HELSINKI, Oct. 5 (Xinhua) -- The Finnish Finance Ministry has improved its predictions about the country's economy, but warns about the impact of a possible second wave of COVID-19, according to a survey of the ministry published on Monday.
In the survey, the ministry reduced its prediction for a GDP decline for 2020 to 4.5 percent from a 6-percent prediction made in July. The ministry forecast a 2.6-percent growth for 2021 and a 1.7-percent growth for 2022.
Talking at a government press conference on Monday, Mikko Spolander, a director general at the ministry, expressed concerns about the current rise of COVID-19 infections in Finland. He noted that much of the current Finnish economic recovery has been based on consumer demand, and "fear is seen already in some indicators". Exports and industrial production are not predicted to turn into growth until in 2021.
"The risks are now tangible," said Spolander, noting that the survey had been titled "a turning point," which now may go either way. The new predictions were done based on the assumption that no new major restrictions on society would be imposed.
In the global economy, the Finnish Finance Ministry predicted a 6-percent decline this year and a 5.5-percent growth next year.
The world trade would decline 10 percent for this full year despite its switch to a growth path in June, according to the survey, which predicted a 6.5-percent growth in world trade for next year.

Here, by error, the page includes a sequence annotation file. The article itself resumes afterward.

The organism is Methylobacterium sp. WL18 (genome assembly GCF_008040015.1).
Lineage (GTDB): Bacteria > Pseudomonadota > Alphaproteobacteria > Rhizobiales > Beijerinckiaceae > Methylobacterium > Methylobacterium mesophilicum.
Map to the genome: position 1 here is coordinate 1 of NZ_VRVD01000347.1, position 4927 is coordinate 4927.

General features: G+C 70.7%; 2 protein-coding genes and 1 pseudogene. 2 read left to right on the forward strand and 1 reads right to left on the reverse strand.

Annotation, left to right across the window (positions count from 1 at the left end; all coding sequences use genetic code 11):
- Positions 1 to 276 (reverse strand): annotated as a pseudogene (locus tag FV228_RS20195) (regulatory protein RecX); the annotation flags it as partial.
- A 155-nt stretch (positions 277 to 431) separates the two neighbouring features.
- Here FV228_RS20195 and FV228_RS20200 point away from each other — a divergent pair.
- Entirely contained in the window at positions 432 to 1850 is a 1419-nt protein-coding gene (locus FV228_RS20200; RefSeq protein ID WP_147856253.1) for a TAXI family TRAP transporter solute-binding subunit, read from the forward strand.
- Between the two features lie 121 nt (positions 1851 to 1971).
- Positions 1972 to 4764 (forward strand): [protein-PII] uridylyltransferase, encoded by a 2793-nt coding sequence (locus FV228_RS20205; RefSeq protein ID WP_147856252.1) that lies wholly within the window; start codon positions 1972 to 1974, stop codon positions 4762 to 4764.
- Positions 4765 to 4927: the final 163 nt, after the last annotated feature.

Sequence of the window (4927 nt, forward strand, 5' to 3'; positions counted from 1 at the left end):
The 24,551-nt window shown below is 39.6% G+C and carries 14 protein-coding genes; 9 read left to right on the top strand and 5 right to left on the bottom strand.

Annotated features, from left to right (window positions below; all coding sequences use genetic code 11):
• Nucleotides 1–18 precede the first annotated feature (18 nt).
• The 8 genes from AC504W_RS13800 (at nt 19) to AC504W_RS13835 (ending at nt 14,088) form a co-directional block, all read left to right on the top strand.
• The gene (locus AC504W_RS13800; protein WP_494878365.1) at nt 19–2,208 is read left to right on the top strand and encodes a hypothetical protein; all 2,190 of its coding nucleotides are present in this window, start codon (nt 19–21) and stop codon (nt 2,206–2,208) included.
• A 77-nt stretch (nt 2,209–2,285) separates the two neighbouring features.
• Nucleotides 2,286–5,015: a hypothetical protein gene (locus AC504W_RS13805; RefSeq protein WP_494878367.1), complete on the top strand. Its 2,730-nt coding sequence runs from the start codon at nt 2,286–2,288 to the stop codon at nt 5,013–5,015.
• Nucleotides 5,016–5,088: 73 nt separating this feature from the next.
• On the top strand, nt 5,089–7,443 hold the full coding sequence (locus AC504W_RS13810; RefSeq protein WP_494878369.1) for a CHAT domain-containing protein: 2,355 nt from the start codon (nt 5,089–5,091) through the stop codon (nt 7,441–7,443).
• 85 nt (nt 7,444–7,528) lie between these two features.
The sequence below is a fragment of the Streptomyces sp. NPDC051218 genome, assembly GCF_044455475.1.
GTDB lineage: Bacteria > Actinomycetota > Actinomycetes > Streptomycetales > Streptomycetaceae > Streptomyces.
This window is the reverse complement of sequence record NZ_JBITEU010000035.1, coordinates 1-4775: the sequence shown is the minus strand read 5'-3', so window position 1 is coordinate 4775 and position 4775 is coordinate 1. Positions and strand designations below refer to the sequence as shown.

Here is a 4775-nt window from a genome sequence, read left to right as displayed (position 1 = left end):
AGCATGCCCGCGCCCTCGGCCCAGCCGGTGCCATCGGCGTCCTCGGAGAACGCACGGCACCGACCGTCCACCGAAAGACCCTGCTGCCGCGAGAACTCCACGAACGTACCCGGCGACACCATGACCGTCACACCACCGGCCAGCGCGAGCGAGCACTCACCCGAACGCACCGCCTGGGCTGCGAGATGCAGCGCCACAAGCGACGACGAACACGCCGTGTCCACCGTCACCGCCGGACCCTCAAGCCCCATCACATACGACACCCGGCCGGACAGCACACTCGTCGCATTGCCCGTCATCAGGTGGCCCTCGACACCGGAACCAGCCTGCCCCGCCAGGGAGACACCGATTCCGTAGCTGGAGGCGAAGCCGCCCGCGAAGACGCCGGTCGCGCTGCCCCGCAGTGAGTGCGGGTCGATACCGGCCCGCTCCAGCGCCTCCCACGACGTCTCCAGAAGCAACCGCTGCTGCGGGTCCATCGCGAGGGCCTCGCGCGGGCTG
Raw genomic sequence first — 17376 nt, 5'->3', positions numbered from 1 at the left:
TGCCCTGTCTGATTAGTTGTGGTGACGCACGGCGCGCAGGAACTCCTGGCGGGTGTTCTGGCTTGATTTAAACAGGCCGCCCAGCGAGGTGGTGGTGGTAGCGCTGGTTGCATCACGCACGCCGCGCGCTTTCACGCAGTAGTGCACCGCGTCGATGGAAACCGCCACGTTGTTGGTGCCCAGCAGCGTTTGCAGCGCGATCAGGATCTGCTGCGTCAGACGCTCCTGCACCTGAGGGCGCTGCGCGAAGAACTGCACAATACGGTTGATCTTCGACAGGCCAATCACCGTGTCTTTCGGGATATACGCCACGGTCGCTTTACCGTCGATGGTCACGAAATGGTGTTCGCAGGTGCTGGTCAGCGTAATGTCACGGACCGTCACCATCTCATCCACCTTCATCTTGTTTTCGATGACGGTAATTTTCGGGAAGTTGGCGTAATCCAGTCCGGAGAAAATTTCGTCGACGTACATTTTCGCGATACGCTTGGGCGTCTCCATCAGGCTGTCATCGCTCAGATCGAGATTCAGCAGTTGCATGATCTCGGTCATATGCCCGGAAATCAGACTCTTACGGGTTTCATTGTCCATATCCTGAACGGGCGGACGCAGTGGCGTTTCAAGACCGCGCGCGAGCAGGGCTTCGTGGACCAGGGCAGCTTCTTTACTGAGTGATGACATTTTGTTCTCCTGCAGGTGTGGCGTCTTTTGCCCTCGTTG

Jukka Railavo, senior financial adviser at the ministry, underlined at the press conference that "China will start leading the world economy with its strong growth in exports," but China would also "need customers" and this means that other economies should pick up as well.
The ministry predicted growth for all the continents next year, but in China the growth is taking place already this year, noted Railavo.
On the long-term prospects for the Finnish economy, Smolander said that COVID-19 intensified the problems of the Finnish public economy. "It is crucial how Finland will respond later to the problems caused by the aging population structure," he said, adding that currently Finland's ability to create new production and income is not sufficient, and the public sector is not efficient enough, to produce enough revenue to offer the services of the welfare state for the generations to come.
To solve its problems, Finland should be able to benefit from the economic opportunities offered by global developments in fields such as climate change, Smolander said. Enditem